Maria Montessori observed another shift in the needs of her students when they became 12. As they began the transition from childhood to adulthood, there was a desire to begin developing more skills, which they could use to move into adult society. They became deeply interested in discovering their own talents and interests, and exploring the possibilities for their own futures. At the same time, they evidenced an abiding interest in the nature of humanity, and in the responsibilities and powers of human beings, throughout time and all over the world. As a result of these observations, the montessori method middle school curriculum includes:
Mathematics is an essential tool for many tasks in society. As a result, the Montessori Middle School curriculum includes daily, individualized math instruction. Each student progresses through mathematics at their own level, and topics covered may include:
A variety of other topics may also be included, depending on the interests and needs of the student. In recognition of the adolescent's interest in practical studies and real-world applications of their knowledge, mathematics is often approached through its practical applications. For example, one form of algebra work may involve physics calculations about velocity and acceleration, such as those done by engineers. In preparation for future courses and exams, word problems are a frequent form of practice for all topics.
In Montessori Middle School the students continue to work to refine the language skills they have developed in earlier years. Work on all aspects of grammar proceeds at the students' own pace. Experience is gained with many forms of writing, including poetry, prose, dramas, reports, essays, and articles. Students also read on a regular basis, both fiction and non-fiction, independently and for group discussion.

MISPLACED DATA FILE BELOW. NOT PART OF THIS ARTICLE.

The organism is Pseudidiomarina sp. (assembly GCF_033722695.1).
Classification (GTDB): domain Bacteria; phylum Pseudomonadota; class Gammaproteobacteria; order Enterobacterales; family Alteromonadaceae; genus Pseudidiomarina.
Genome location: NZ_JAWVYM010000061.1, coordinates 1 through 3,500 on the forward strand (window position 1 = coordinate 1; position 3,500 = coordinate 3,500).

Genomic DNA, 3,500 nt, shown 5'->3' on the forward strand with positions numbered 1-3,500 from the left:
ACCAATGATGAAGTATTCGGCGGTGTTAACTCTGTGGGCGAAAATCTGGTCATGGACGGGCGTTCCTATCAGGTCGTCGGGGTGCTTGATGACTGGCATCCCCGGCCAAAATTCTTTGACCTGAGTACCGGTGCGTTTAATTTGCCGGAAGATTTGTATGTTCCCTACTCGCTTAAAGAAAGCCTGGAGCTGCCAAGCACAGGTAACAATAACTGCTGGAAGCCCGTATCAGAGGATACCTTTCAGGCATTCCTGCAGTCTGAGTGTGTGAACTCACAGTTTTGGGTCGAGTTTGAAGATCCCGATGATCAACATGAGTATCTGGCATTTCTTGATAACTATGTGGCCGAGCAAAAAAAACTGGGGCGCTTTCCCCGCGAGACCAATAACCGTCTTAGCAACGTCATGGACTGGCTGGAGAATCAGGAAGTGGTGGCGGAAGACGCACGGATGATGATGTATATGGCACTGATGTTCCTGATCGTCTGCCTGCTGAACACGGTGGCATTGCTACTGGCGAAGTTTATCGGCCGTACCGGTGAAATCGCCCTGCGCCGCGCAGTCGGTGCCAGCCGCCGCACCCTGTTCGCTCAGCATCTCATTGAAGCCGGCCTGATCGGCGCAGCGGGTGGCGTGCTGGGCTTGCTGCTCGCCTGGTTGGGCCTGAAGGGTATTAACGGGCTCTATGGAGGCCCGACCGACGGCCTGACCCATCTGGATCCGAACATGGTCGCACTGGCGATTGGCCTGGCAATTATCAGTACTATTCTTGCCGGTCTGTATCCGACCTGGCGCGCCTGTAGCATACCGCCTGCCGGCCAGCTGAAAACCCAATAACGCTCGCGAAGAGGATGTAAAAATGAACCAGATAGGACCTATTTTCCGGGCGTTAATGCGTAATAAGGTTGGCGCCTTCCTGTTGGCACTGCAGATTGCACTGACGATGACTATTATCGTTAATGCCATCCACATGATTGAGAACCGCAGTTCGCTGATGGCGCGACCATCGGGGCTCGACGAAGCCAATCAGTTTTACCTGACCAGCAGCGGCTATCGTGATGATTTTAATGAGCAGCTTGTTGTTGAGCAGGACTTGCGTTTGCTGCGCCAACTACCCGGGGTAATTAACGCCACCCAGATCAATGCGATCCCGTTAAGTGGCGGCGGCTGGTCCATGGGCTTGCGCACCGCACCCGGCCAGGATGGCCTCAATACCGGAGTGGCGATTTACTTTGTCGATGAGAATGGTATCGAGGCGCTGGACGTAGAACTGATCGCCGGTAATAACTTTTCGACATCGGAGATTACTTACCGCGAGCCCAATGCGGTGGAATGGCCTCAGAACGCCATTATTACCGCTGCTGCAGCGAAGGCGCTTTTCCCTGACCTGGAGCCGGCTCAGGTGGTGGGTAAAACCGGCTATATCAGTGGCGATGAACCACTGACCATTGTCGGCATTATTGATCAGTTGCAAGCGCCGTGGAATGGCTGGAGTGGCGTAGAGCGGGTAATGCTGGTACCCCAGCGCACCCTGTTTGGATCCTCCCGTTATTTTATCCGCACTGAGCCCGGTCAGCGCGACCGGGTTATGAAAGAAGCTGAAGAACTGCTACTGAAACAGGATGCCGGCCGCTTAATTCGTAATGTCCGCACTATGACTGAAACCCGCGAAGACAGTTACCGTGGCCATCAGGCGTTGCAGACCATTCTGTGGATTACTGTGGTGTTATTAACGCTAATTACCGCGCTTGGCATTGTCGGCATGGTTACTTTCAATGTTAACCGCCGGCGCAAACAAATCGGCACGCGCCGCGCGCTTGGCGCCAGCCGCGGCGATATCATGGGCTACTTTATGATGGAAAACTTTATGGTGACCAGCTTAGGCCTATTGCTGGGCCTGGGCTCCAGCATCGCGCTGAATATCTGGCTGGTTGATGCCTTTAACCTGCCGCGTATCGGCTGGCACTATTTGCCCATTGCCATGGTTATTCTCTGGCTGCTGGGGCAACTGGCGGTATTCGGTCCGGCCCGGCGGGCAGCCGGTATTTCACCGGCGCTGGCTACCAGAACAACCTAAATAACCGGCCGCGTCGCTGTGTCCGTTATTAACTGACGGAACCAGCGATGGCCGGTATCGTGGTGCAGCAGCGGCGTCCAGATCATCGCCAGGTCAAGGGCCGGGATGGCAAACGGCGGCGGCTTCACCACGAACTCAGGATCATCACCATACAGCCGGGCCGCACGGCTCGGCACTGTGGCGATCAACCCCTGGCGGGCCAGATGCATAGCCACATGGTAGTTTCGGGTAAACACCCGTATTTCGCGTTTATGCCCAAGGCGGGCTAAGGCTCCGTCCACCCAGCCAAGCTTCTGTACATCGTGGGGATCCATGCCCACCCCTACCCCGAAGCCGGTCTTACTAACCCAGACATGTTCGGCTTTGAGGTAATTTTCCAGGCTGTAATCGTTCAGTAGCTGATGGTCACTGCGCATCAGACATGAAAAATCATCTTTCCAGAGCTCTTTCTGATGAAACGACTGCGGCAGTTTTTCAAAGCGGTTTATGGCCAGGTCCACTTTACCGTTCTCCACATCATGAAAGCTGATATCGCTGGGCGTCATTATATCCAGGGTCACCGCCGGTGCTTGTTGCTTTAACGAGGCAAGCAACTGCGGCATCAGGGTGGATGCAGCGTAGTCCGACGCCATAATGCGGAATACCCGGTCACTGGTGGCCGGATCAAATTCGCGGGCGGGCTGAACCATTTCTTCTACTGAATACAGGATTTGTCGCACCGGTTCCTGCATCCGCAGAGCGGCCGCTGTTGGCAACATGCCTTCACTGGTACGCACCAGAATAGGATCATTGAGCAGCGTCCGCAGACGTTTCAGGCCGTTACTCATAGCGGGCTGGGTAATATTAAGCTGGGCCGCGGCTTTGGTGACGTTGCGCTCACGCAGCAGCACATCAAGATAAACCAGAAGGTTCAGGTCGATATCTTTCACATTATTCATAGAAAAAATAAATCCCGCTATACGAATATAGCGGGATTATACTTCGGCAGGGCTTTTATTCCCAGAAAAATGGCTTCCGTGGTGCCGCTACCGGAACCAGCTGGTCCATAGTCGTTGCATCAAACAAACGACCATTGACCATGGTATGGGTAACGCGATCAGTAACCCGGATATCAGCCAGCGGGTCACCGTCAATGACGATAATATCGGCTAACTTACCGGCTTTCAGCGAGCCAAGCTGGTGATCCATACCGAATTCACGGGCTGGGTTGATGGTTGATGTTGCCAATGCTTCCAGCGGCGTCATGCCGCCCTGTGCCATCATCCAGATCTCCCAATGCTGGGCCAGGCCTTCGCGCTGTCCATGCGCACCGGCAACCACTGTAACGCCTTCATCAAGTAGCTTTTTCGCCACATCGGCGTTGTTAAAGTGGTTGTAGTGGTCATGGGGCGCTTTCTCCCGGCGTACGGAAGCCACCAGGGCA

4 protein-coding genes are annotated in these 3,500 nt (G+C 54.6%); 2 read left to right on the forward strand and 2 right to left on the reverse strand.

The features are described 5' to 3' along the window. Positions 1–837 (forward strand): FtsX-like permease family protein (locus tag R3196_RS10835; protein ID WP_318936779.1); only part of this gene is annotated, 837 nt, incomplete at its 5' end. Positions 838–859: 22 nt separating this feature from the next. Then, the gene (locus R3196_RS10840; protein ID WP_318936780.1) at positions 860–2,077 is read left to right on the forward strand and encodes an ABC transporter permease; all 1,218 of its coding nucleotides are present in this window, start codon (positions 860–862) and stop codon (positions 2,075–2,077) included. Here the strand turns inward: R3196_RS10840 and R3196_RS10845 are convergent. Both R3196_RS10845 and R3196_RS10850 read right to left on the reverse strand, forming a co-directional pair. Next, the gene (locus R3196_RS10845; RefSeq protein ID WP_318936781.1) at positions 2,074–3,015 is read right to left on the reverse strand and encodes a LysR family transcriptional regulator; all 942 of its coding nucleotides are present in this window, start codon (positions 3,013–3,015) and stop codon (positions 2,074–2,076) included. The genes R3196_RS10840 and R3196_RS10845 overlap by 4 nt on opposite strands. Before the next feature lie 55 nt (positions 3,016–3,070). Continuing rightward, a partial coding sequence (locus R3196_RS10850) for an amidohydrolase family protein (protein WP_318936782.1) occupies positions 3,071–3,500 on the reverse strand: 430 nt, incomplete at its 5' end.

Science in Montessori Middle School builds on the strong academic foundation of the Elementary years. Students are encouraged to undertake independent work on subjects of interest to them. Some topics explored in a given year might include, for example, celestial bodies, marine life, physical and chemical change, nutrition, tolerance in living organisms, and a variety of other topics.
History instruction in Middle School covers the time period from the earliest civilizations to the modern world. The students work through a battery of general history knowledge, and for each section choose a topic of special interest to explore. Sample projects include building a model of a Roman city, writing a play about the Boston Tea Party, or a book about the development of cuneiform. The students strike a balance between a broad knowledge of historical events and an in-depth exploration of topics of particular interest to them.
An integral part of the Montessori Middle School curriculum is expanding beyond the bounds of the classroom to explore the larger community. The Middle School takes regular trips to a variety of locations to enrich the subjects they study in class and to deepen their knowledge of the adult world, and of their own possible choices. Also, by researching and planning their own trips, the students gain a variety of practical life skills.
By developing and running a business, the students can see the real-life applications of their studies, experience responsibility, and gain a degree of economic independence. It is invaluable for the student's to have the experience of being able to interact with adults not as students, but as partners and as responsible individuals.